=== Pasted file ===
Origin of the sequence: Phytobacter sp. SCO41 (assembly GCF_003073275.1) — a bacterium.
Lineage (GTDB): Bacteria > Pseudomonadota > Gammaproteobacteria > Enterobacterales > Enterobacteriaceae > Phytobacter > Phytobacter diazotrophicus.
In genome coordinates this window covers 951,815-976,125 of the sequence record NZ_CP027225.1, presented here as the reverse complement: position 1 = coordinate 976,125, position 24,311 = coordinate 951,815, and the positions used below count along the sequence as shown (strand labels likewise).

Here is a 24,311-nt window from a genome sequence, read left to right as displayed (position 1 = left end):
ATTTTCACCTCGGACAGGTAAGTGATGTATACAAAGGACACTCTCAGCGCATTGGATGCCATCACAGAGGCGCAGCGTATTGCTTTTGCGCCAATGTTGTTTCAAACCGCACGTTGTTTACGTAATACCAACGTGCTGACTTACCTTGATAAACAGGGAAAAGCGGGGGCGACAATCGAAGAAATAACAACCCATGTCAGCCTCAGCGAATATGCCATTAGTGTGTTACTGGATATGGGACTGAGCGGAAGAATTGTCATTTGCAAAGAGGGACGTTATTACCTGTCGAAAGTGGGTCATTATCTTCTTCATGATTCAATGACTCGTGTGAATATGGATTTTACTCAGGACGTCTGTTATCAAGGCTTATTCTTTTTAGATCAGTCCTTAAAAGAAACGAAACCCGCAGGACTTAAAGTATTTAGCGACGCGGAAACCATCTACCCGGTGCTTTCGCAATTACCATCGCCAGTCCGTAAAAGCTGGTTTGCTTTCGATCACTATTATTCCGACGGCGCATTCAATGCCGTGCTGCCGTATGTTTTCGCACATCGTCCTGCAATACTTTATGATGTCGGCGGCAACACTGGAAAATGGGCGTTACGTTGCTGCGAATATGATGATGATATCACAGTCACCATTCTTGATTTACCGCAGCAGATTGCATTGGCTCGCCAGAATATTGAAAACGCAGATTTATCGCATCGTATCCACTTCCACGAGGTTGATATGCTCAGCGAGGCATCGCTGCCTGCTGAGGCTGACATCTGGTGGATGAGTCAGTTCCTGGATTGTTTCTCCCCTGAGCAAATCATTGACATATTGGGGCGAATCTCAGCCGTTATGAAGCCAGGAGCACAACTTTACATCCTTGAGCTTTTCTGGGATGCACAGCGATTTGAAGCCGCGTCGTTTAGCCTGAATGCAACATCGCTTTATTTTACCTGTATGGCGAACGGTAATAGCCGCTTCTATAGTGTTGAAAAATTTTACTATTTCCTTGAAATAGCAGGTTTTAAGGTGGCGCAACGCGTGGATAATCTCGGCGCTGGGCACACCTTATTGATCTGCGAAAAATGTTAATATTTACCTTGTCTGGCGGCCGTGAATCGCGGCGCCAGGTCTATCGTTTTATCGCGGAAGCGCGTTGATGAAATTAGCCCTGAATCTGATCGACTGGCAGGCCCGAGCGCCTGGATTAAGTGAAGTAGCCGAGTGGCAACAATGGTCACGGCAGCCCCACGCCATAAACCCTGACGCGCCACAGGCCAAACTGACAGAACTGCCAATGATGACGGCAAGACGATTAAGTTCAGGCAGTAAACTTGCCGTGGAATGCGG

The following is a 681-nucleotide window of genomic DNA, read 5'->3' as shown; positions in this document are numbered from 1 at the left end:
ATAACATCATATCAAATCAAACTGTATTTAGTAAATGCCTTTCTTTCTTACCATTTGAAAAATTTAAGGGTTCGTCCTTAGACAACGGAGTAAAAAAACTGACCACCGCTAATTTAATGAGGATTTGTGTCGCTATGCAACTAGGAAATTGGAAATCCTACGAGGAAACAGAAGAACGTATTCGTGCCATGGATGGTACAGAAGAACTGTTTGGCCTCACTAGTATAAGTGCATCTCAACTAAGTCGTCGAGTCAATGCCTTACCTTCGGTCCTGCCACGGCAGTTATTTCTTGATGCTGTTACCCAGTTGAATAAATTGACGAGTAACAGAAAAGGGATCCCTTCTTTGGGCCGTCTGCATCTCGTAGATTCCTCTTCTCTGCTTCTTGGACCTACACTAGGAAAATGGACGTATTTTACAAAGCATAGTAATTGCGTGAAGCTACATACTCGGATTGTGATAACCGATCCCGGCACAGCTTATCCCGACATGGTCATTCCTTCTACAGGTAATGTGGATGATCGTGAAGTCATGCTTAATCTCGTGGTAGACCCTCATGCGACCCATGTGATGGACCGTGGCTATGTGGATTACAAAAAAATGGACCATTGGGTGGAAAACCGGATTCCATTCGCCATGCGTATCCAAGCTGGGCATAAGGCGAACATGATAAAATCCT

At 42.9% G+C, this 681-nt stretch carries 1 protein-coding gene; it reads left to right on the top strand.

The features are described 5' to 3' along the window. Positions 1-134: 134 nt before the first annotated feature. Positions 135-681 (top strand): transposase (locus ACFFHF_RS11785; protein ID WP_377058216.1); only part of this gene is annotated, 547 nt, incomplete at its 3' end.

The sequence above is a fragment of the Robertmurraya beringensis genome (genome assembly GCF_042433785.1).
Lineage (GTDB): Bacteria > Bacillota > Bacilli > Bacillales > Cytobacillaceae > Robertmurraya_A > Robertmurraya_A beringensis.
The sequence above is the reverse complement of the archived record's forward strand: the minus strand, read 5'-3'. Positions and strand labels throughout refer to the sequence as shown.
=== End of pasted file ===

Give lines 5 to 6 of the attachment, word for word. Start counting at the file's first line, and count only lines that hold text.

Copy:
ATTTTCACCTCGGACAGGTAAGTGATGTATACAAAGGACACTCTCAGCGCATTGGATGCCATCACAGAGGCGCAGCGTATTGCTTTTGCGCCAATGTTGTTTCAAACCGCACGTTGTTTACGTAATACCAACGTGCTGACTTACCTTGATAAACAGGGAAAAGCGGGGGCGACAATCGAAGAAATAACAACCCATGTCAGCCTCAGCGAATATGCCATTAGTGTGTTACTGGATATGGGACTGAGCGGAAGAATTGTCATTTGCAAAGAGGGACGTTATTACCTGTCGAAAGTGGGTCATTATCTTCTTCATGATTCAATGACTCGTGTGAATATGGATTTTACTCAGGACGTCTGTTATCAAGGCTTATTCTTTTTAGATCAGTCCTTAAAAGAAACGAAACCCGCAGGACTTAAAGTATTTAGCGACGCGGAAACCATCTACCCGGTGCTTTCGCAATTACCATCGCCAGTCCGTAAAAGCTGGTTTGCTTTCGATCACTATTATTCCGACGGCGCATTCAATGCCGTGCTGCCGTATGTTTTCGCACATCGTCCTGCAATACTTTATGATGTCGGCGGCAACACTGGAAAATGGGCGTTACGTTGCTGCGAATATGATGATGATATCACAGTCACCATTCTTGATTTACCGCAGCAGATTGCATTGGCTCGCCAGAATATTGAAAACGCAGATTTATCGCATCGTATCCACTTCCACGAGGTTGATATGCTCAGCGAGGCATCGCTGCCTGCTGAGGCTGACATCTGGTGGATGAGTCAGTTCCTGGATTGTTTCTCCCCTGAGCAAATCATTGACATATTGGGGCGAATCTCAGCCGTTATGAAGCCAGGAGCACAACTTTACATCCTTGAGCTTTTCTGGGATGCACAGCGATTTGAAGCCGCGTCGTTTAGCCTGAATGCAACATCGCTTTATTTTACCTGTATGGCGAACGGTAATAGCCGCTTCTATAGTGTTGAAAAATTTTACTATTTCCTTGAAATAGCAGGTTTTAAGGTGGCGCAACGCGTGGATAATCTCGGCGCTGGGCACACCTTATTGATCTGCGAAAAATGTTAATATTTACCTTGTCTGGCGGCCGTGAATCGCGGCGCCAGGTCTATCGTTTTATCGCGGAAGCGCGTTGATGAAATTAGCCCTGAATCTGATCGACTGGCAGGCCCGAGCGCCTGGATTAAGTGAAGTAGCCGAGTGGCAACAATGGTCACGGCAGCCCCACGCCATAAACCCTGACGCGCCACAGGCCAAACTGACAGAACTGCCAATGATGACGGCAAGACGATTAAGTTCAGGCAGTAAACTTGCCGTGGAATGCGG

The following is a 681-nucleotide window of genomic DNA, read 5'->3' as shown; positions in this document are numbered from 1 at the left end: